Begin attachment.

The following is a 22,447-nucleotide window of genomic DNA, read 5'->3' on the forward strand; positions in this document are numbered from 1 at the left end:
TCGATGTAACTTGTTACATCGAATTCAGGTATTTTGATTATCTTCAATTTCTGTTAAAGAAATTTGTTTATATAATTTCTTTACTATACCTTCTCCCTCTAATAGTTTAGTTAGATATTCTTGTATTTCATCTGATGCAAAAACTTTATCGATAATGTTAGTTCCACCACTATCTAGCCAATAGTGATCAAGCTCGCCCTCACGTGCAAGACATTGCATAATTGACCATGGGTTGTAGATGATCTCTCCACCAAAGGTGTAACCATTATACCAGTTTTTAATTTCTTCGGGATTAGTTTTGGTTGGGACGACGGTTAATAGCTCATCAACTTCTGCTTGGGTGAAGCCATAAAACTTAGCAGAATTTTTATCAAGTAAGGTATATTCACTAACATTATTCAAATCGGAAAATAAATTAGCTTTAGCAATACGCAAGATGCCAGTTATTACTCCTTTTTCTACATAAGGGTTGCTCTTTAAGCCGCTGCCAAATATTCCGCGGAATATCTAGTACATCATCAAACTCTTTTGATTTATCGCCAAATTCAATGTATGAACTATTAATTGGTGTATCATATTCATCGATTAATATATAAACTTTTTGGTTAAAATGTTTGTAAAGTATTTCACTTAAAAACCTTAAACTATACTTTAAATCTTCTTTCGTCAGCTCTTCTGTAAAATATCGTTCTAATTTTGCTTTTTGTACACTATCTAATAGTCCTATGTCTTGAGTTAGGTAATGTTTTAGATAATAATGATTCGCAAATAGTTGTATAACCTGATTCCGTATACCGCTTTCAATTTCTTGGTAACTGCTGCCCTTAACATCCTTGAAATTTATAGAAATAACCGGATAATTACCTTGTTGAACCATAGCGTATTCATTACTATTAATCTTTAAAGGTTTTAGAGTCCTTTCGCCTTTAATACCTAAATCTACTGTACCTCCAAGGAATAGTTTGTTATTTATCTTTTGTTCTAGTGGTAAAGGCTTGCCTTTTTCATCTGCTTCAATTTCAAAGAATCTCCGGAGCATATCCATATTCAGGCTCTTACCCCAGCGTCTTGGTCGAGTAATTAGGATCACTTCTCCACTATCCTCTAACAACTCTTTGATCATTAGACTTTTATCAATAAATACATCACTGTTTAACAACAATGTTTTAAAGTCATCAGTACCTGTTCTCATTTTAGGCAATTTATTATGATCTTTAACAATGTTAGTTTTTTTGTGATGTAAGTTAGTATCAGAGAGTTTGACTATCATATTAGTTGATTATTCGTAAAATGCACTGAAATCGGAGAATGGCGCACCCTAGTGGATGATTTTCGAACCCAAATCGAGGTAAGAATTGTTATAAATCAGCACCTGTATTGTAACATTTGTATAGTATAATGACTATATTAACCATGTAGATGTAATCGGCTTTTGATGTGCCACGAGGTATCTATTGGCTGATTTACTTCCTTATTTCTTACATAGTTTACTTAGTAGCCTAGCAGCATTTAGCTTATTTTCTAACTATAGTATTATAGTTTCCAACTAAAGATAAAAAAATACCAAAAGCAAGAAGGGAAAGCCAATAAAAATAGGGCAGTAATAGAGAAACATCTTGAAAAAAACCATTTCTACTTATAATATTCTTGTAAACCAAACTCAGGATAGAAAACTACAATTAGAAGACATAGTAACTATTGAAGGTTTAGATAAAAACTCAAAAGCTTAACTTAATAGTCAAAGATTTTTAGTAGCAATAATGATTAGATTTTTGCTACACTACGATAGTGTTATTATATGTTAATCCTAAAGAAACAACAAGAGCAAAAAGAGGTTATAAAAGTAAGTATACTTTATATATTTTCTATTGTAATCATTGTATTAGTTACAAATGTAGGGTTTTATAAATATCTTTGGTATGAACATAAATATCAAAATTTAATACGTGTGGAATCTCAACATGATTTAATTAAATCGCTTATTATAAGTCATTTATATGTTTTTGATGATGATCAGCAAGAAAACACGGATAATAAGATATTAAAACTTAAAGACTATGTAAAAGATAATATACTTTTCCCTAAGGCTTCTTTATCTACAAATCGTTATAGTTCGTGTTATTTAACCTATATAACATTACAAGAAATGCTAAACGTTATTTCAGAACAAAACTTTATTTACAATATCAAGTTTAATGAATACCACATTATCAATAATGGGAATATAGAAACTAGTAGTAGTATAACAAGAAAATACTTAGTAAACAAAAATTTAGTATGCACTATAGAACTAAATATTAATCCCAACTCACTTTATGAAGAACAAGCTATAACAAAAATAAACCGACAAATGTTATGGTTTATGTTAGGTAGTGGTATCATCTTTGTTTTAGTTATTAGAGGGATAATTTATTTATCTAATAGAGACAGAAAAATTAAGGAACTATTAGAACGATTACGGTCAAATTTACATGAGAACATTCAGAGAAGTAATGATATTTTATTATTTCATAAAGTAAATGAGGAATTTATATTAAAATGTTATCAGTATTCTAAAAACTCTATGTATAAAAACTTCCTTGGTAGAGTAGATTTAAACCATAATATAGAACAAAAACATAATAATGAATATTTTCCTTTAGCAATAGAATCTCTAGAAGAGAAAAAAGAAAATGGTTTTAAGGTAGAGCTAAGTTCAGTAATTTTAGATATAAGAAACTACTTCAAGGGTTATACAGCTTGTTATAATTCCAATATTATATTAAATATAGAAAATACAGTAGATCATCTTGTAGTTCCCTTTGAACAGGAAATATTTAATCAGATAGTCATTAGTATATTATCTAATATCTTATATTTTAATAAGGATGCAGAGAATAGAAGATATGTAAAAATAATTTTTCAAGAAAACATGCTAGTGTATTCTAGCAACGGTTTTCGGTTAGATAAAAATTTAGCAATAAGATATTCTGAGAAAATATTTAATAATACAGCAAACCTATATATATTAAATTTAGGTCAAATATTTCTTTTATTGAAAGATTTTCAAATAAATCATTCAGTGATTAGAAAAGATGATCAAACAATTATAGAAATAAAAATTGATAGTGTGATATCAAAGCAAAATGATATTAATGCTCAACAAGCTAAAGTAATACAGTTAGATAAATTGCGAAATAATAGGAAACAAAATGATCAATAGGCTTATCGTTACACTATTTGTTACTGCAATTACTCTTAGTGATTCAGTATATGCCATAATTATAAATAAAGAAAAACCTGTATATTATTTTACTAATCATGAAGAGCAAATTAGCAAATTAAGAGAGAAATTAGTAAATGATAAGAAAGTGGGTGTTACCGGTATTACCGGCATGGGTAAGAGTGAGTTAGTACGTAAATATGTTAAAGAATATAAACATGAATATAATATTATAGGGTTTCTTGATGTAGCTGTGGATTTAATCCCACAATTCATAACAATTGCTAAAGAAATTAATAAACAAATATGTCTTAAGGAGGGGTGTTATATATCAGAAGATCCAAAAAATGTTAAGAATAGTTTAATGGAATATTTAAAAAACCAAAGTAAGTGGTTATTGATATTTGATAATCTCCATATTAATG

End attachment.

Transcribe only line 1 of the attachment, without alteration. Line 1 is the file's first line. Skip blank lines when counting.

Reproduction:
The following is a 22,447-nucleotide window of genomic DNA, read 5'->3' on the forward strand; positions in this document are numbered from 1 at the left end: